Psephologist Sandeep Shastri explains to Vicky Nanjappa/Rediff.com how Gujarat strongman Narendra Modi scripted the BJP's triumph.
The victory is a combination of the nationwide disenchantment with the UPA (United Progressive Alliance) government and the Modi factor, which was channelised in a major way for the Bharatiya Janata Party especially in north-west India.
Both Bihar and Uttar Pradesh saw a prominent Modi surge considering that the BJP did not have a government in both these states.
One saw a similar phenomenon in Assam. At the beginning, all of us thought that there would be lukewarm response to the BJP in south-east India. The results, however, tell a different picture and although I would not call it a Modi wave in this part, I would say his presence helped the BJP.
In Uttar Pradesh, it was combination of multiple factors. The strong anti-UPA sentiment and disenchantment with the Akilesh Yadav government helped the BJP gain ground.
One must not forget the role played by Amit Shah (the BJP general secretary in charge of Uttar Pradesh). Besides playing the soft Hindu card, his presence propped up the ground-level campaign.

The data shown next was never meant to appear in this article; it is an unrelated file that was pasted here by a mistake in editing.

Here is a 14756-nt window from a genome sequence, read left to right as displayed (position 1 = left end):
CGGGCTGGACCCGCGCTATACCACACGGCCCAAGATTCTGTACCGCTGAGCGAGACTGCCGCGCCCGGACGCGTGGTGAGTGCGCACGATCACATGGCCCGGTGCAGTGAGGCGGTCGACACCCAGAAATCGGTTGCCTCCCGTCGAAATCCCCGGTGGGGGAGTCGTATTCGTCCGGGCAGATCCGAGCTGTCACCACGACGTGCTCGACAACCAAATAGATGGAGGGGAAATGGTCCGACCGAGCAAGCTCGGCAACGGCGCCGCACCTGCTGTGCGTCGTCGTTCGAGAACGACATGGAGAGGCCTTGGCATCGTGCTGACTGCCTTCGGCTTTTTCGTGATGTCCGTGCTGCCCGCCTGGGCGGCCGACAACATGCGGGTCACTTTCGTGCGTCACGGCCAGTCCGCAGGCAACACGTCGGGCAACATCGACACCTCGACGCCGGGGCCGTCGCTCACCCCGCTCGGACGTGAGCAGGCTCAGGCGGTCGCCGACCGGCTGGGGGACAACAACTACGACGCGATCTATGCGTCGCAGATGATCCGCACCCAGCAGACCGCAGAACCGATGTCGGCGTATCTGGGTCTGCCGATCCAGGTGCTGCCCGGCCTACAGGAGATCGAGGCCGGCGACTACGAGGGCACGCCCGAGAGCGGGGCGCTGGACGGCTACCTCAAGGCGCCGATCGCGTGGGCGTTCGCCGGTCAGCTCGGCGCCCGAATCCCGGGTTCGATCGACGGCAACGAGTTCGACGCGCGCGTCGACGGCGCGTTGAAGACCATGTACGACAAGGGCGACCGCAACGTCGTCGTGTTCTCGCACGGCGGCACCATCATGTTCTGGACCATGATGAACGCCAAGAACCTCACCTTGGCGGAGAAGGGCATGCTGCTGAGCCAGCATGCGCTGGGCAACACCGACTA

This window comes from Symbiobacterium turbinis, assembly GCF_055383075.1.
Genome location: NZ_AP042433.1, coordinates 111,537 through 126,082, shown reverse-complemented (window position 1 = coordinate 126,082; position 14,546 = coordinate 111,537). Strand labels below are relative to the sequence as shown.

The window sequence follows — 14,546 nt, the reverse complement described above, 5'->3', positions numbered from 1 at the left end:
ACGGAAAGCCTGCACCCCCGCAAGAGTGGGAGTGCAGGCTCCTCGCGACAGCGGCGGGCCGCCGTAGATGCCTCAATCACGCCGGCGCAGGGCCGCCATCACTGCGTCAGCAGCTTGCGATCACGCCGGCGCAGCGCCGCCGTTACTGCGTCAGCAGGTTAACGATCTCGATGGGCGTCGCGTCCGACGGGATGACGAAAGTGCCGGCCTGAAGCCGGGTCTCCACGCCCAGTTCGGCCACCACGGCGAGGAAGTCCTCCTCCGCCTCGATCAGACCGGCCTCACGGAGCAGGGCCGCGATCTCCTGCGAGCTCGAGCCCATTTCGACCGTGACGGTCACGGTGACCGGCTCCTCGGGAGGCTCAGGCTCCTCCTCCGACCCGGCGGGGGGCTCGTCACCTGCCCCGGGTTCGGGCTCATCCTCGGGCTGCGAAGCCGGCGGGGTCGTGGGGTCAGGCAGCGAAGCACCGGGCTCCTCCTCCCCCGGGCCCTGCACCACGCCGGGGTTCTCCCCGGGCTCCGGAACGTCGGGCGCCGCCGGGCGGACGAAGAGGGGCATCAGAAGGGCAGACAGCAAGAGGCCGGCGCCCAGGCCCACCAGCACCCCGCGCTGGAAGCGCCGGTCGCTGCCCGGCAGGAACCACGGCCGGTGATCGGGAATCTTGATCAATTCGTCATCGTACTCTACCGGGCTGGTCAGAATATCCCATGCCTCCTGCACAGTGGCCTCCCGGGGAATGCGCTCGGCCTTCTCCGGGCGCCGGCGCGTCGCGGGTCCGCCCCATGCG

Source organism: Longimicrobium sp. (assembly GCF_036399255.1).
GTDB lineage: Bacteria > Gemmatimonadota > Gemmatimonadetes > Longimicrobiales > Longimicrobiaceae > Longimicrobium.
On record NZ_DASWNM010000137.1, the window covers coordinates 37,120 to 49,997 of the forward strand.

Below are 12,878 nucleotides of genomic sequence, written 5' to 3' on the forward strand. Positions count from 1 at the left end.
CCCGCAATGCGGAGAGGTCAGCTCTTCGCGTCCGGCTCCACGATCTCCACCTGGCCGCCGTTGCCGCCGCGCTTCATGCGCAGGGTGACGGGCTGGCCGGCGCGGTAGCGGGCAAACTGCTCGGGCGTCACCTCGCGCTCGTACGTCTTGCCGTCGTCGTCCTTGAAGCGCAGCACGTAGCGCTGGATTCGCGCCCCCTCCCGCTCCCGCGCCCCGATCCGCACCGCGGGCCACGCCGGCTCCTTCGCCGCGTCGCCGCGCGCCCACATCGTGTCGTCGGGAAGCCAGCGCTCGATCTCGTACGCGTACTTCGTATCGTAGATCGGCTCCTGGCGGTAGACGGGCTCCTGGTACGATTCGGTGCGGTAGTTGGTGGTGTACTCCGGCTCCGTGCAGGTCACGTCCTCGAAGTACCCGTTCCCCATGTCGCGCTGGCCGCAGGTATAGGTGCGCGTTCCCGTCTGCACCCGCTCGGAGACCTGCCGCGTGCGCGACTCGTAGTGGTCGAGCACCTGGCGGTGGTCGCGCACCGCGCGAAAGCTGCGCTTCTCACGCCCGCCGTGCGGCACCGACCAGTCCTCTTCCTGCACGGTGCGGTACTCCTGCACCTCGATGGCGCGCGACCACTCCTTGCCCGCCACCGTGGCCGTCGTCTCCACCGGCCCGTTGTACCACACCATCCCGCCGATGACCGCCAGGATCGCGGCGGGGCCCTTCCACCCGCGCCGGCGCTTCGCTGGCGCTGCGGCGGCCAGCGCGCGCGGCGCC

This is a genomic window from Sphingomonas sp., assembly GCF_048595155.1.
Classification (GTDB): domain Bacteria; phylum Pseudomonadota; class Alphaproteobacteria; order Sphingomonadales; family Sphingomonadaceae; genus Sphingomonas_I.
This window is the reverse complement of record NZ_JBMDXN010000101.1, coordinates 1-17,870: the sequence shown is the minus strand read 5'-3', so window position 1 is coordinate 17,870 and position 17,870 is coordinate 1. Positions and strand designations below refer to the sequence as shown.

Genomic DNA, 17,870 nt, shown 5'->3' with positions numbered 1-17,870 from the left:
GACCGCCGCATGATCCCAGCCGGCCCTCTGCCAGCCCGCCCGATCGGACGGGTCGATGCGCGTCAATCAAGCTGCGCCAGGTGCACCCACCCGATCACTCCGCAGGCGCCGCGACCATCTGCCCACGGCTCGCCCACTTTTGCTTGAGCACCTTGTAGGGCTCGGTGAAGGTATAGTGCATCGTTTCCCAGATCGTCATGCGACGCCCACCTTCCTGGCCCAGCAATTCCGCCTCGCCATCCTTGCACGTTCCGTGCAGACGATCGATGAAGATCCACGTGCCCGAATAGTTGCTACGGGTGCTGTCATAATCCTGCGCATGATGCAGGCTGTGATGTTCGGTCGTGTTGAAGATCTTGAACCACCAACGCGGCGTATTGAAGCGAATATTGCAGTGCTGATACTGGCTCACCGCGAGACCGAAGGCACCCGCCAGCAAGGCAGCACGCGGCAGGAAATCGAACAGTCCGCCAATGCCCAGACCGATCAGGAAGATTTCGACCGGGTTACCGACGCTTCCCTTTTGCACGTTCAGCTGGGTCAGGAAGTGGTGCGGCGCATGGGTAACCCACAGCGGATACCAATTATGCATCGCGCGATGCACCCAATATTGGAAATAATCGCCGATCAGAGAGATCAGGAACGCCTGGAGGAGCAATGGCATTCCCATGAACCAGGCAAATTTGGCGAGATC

Modi's visits to UP where he promised the electorate a Gujarat model of development helped the BJP reach out to the average voter who felt betrayed by two decades of Samajwadi Party and Bahujan Samajwadi Party governance.
In the south, Karnataka was the icing of the cake for the BJP. Not many expected that the BJP would get 17 out of 28 seats.
The Modi factor has worked wonders for the BJP in urban Karnataka. Putting up a smart campaign, all candidates, many of whom were sitting MPs, banked on the Modi factor while hitting out at the UPA government.
As told to Vicky Nanjappa/Rediff.com
Image: Narendra Modi at a rally in Jaipur. Photograph: Rohit Jain Paras